To my teacher and all their teachers

namo vākamadhīmahe |
I salute through my words

vṛṇīmahe ca tad rādyau
Lauding and that first

dampatī jagatāṃ pati ‖
couple world Lord of

To my teacher and all their teachers
I salute through my words.
Lauding not only them, but the first
couple, Lord of the world.

– Śrī Gurubhyo Namaḥ –

View or Download Gurubhyastad Gurubhyaśca Opening Prayer PDF with notations

Listen or Download Gurubhyastad Gurubhyaśca Opening Prayer MP3 Sound File

One must be clear when one speaks about Yoga…..

Patanjali Yoga Sutra

“Therefore one must be clear when one speaks about Yoga:
as far as we are concerned, we refer mainly to Patañjali’s Yoga.
Otherwise, quoting various texts,
one can justify almost anything in the name of Yoga.
Patañjali’s Yoga is obviously the most open, universal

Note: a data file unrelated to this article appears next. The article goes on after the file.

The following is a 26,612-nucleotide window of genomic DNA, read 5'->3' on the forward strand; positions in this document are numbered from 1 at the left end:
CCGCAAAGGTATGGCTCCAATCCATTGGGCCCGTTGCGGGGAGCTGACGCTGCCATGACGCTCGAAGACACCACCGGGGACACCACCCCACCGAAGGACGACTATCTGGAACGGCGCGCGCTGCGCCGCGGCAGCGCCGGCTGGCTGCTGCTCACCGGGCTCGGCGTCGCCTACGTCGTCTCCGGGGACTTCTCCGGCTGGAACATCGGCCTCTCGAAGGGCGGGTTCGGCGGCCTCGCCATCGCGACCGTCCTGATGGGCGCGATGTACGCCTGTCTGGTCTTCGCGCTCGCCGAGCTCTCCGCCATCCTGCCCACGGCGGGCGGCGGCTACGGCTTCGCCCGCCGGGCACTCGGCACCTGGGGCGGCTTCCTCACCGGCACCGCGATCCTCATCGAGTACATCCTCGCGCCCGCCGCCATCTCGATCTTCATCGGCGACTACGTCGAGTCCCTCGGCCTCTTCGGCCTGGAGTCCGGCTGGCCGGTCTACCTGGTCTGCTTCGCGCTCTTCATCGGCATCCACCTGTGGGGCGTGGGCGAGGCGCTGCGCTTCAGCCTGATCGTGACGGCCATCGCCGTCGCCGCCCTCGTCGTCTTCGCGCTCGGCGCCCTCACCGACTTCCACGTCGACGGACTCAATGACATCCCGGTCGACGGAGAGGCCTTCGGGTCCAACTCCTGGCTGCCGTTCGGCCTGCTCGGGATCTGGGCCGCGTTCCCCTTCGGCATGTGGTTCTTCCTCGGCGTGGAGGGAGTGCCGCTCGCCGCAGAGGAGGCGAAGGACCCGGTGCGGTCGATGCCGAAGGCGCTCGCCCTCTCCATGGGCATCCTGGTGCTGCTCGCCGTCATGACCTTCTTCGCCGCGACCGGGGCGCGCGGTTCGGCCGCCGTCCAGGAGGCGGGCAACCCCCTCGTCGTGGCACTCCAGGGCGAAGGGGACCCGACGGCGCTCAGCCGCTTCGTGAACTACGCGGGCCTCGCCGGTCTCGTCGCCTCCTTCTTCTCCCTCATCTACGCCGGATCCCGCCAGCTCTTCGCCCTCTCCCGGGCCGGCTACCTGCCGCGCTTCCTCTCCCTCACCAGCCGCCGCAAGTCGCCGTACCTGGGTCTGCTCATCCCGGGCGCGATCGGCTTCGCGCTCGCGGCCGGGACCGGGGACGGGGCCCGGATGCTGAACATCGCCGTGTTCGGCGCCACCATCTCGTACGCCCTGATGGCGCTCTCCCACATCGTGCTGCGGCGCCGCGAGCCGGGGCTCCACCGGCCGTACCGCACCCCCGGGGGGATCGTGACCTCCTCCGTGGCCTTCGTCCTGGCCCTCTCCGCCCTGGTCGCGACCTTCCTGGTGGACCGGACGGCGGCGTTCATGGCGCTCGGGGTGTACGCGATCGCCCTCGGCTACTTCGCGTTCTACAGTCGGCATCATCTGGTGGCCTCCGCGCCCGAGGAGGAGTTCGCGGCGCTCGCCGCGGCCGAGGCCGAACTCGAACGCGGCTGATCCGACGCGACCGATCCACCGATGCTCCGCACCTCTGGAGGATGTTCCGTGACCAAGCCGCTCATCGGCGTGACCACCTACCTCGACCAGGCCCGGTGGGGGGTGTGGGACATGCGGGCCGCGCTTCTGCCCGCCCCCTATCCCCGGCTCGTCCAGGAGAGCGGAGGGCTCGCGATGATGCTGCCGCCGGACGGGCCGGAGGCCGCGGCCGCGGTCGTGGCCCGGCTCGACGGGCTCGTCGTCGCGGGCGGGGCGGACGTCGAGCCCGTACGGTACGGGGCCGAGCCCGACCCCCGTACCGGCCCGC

and the most clearly distinct from Vedānta, which is a school in itself.”
– Extract from an interview with TKV Desikachar on Vedic Chanting

This is why we recite Mantra to these two stars…..

mantra

“The moon,
whose rays are auspicious for the gathering of medicinal herbs,
is the god of herbs,
whilst the light of the sun gets to the bottom of all impurities.
This is why we recite Mantra to these two stars,
during the preparation of Āyurveda remedies.”
– T Krishnamacharya

It is not the number of hours in Meditation…..

dhyanam

“It is not the number of hours in Meditation,
the type of Ratio in Prāṇāyāma,
the number of times you turn the Mālā,
it is the intensity of the attempt.”
– TKV Desikachar on Yoga Sūtra Chapter One verse 22

The Guru must judge how serious is the desire……

mantra

“The Guru must judge how serious is the desire and the faith